A concrete reservoir was built in 1908 on Welby Hill as storage for Mittagong’s water supply, but collapsed shortly before its official opening. The story was featured in last week’s column, as told by former local historian John McColgan.
Being prominently reported in Sydney newspapers, the significance of the mishap deserves further explanation. The incident at Mittagong was deemed newsworthy because the town’s water was essential for brewing the state’s beer.
Arthur Tooth, head brewer at Tooth & Co’s Sydney brewery, had registered the Malting Company of NSW in 1898. He realised the desirability of establishing a large-scale malting works to supply barley malt to breweries throughout NSW.
As atmospheric conditions, moisture content and temperature were vital factors, a suitable locality was required. Coastal areas did not supply these requirements so Mittagong was chosen, it being reasonably close to the largest market, conveniently situated for transport facilities and having a good water supply.
In 1899 a large malthouse was constructed at Mittagong on Oaklands Estate, between the railway line and Nattai Creek. A dam was built across the creek to provide the large daily volumes of water required. The malthouse was duplicated in 1906 with a mirror-image structure on its northern side and an average of 27 men were employed working up to four shifts daily, contributing to that most appealing of end products – well-brewed beer.
The creek proved unreliable as a water source. A weir on Baker’s Creek and the reservoir at Welby were built in 1908 to provide a town reticulated water supply.
When the reservoir collapsed on Friday, January 22, 1909, the mishap was briefly noted in the Sydney Morning Herald on the Saturday. The paper then provided a full description on the Monday, concluding that:
“Great disappointment prevails in the district at the accident, as arrangements were made for the turning on ceremony by the Governor on Wednesday next, which had been proclaimed a public holiday for Mittagong.
Numerous business and private houses have already been connected to the water supply mains. The mishap will place a check on the progress of this line. Fortunately recent rains have well filled all house tanks, so that tourists are not likely to be inconvenienced.”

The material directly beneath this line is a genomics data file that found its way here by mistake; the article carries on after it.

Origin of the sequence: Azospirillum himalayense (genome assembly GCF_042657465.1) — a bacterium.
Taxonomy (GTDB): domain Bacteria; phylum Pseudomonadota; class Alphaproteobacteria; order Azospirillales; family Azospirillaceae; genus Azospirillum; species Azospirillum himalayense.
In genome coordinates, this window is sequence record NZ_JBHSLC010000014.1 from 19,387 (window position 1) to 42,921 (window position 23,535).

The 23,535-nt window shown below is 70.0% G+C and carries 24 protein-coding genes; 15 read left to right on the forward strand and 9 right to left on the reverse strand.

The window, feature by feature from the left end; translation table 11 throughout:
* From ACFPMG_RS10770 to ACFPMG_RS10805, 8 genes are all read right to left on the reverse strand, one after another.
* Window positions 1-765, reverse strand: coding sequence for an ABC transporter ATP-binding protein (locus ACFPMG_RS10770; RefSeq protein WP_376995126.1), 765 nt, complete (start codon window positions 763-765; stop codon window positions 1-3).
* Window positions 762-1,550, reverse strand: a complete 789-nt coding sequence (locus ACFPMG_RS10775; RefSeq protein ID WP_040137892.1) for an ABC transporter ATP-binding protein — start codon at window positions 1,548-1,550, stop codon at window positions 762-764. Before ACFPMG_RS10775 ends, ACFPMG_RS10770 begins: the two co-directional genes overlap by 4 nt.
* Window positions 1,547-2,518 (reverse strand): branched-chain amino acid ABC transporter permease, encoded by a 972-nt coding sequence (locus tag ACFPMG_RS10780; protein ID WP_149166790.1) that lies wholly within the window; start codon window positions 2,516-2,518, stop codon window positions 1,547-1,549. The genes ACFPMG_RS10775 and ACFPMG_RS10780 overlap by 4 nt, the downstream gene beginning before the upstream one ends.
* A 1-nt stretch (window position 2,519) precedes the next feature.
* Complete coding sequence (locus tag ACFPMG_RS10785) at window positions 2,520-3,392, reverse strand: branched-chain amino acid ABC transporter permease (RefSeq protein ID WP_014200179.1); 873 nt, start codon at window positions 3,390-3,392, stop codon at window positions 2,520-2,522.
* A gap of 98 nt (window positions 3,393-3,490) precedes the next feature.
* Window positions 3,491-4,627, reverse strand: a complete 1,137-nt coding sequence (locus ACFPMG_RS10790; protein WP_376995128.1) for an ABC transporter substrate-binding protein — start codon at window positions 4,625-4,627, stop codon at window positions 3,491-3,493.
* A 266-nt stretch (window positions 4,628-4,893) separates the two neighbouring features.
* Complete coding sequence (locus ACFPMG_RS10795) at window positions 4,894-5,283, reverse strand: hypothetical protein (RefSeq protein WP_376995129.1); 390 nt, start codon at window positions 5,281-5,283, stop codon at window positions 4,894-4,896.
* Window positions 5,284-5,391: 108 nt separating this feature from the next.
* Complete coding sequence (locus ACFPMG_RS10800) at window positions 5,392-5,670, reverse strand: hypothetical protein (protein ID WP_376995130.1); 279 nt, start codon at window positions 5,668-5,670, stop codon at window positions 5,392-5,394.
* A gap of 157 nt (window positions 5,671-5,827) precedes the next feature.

A detailed report on the incident is found in the local Robertson Advocate:
“One of the biggest calamities which has ever taken place in Mittagong, occurred on Friday evening...when the reservoir, which has just been built in connection with the water supply, totally collapsed.
The reservoir, which is situated on a high hill, contained over 200,000 gallons of water. It appears that the reservoir gave way without any warning, and some idea may be gathered of the force of the water when large concrete blocks were hurled some hundreds of yards away, and the steel pipes and bars twisted and scattered in all directions.
The reservoir had not yet been taken over by the council. It was built by the Public Works Department at a cost of £2000. There is only a portion of the base now standing, and the theory has been advanced that the bottom of the reservoir blew out. Fortunately the water found its way down the southern side of the reservoir in the opposite direction of the town. Otherwise residents would have been flooded.
Three officers of the Public Works Department arrived in Mittagong and...accompanied by the Mayor and Aldermen, proceeded to inspect the destruction. Arriving on the scene the officers were astounded at the collapse of the structure, and would not advance any reason for it. It is stated that a searching inquiry will be made.
It has been decided to erect two iron tanks capable of holding 20,000 gallons each near the site of the reservoir. Great satisfaction was expressed at the state of the weir, and the large body of water flowing in at the rate of 75,000 gallons daily. The water will be pumped through the main to supply the town and its industrial users.”
Until a replacement was built in 1910, residents were inconvenienced by an irregular supply. The Maltings, however, was not adversely affected and the state’s beer kept flowing.
- Berrima District Historical & Family History Society – compiled by PD Morton.